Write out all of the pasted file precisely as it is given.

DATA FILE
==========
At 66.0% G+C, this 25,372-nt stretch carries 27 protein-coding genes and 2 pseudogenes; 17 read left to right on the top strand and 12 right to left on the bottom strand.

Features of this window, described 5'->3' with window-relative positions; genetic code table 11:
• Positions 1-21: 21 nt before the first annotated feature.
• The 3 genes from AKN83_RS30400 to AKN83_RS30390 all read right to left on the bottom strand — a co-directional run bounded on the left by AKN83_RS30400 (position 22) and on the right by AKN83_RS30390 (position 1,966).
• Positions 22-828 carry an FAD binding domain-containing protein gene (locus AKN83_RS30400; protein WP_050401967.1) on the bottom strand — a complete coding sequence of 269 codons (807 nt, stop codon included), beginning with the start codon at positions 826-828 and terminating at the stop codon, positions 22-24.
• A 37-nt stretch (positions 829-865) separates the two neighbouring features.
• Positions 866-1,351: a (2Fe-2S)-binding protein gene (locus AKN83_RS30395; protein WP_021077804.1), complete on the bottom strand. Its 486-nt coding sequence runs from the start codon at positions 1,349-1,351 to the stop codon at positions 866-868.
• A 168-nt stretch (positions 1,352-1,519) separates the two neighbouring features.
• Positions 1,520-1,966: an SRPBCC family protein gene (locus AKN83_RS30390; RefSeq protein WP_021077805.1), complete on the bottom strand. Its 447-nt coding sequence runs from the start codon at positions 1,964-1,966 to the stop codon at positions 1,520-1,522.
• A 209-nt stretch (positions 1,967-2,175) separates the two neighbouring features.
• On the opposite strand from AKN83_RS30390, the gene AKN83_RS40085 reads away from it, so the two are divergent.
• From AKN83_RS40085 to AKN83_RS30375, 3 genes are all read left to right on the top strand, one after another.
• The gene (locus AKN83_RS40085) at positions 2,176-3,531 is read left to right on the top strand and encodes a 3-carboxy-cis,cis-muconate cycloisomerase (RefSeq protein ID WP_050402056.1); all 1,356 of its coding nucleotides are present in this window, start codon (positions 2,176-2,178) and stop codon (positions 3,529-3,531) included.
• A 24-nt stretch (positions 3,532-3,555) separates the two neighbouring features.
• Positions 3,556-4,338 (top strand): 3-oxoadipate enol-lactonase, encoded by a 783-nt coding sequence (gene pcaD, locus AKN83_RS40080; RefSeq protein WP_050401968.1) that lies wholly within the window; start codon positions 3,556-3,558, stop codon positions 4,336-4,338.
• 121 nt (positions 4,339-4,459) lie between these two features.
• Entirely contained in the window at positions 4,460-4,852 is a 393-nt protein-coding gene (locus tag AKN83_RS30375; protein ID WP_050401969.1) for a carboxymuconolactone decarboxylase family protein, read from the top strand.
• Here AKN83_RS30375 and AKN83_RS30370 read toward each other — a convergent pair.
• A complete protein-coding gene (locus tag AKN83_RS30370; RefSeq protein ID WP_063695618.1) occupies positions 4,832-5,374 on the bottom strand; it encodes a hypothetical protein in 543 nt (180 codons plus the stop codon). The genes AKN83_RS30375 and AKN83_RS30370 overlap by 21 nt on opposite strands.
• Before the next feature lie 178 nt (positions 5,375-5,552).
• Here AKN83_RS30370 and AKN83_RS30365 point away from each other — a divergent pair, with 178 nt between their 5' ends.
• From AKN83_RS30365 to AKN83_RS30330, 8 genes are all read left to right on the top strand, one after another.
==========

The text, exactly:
At 66.0% G+C, this 25,372-nt stretch carries 27 protein-coding genes and 2 pseudogenes; 17 read left to right on the top strand and 12 right to left on the bottom strand.

Features of this window, described 5'->3' with window-relative positions; genetic code table 11:
• Positions 1-21: 21 nt before the first annotated feature.
• The 3 genes from AKN83_RS30400 to AKN83_RS30390 all read right to left on the bottom strand — a co-directional run bounded on the left by AKN83_RS30400 (position 22) and on the right by AKN83_RS30390 (position 1,966).
• Positions 22-828 carry an FAD binding domain-containing protein gene (locus AKN83_RS30400; protein WP_050401967.1) on the bottom strand — a complete coding sequence of 269 codons (807 nt, stop codon included), beginning with the start codon at positions 826-828 and terminating at the stop codon, positions 22-24.
• A 37-nt stretch (positions 829-865) separates the two neighbouring features.
• Positions 866-1,351: a (2Fe-2S)-binding protein gene (locus AKN83_RS30395; protein WP_021077804.1), complete on the bottom strand. Its 486-nt coding sequence runs from the start codon at positions 1,349-1,351 to the stop codon at positions 866-868.
• A 168-nt stretch (positions 1,352-1,519) separates the two neighbouring features.
• Positions 1,520-1,966: an SRPBCC family protein gene (locus AKN83_RS30390; RefSeq protein WP_021077805.1), complete on the bottom strand. Its 447-nt coding sequence runs from the start codon at positions 1,964-1,966 to the stop codon at positions 1,520-1,522.
• A 209-nt stretch (positions 1,967-2,175) separates the two neighbouring features.
• On the opposite strand from AKN83_RS30390, the gene AKN83_RS40085 reads away from it, so the two are divergent.
• From AKN83_RS40085 to AKN83_RS30375, 3 genes are all read left to right on the top strand, one after another.
• The gene (locus AKN83_RS40085) at positions 2,176-3,531 is read left to right on the top strand and encodes a 3-carboxy-cis,cis-muconate cycloisomerase (RefSeq protein ID WP_050402056.1); all 1,356 of its coding nucleotides are present in this window, start codon (positions 2,176-2,178) and stop codon (positions 3,529-3,531) included.
• A 24-nt stretch (positions 3,532-3,555) separates the two neighbouring features.
• Positions 3,556-4,338 (top strand): 3-oxoadipate enol-lactonase, encoded by a 783-nt coding sequence (gene pcaD, locus AKN83_RS40080; RefSeq protein WP_050401968.1) that lies wholly within the window; start codon positions 3,556-3,558, stop codon positions 4,336-4,338.
• 121 nt (positions 4,339-4,459) lie between these two features.
• Entirely contained in the window at positions 4,460-4,852 is a 393-nt protein-coding gene (locus tag AKN83_RS30375; protein ID WP_050401969.1) for a carboxymuconolactone decarboxylase family protein, read from the top strand.
• Here AKN83_RS30375 and AKN83_RS30370 read toward each other — a convergent pair.
• A complete protein-coding gene (locus tag AKN83_RS30370; RefSeq protein ID WP_063695618.1) occupies positions 4,832-5,374 on the bottom strand; it encodes a hypothetical protein in 543 nt (180 codons plus the stop codon). The genes AKN83_RS30375 and AKN83_RS30370 overlap by 21 nt on opposite strands.
• Before the next feature lie 178 nt (positions 5,375-5,552).
• Here AKN83_RS30370 and AKN83_RS30365 point away from each other — a divergent pair, with 178 nt between their 5' ends.
• From AKN83_RS30365 to AKN83_RS30330, 8 genes are all read left to right on the top strand, one after another.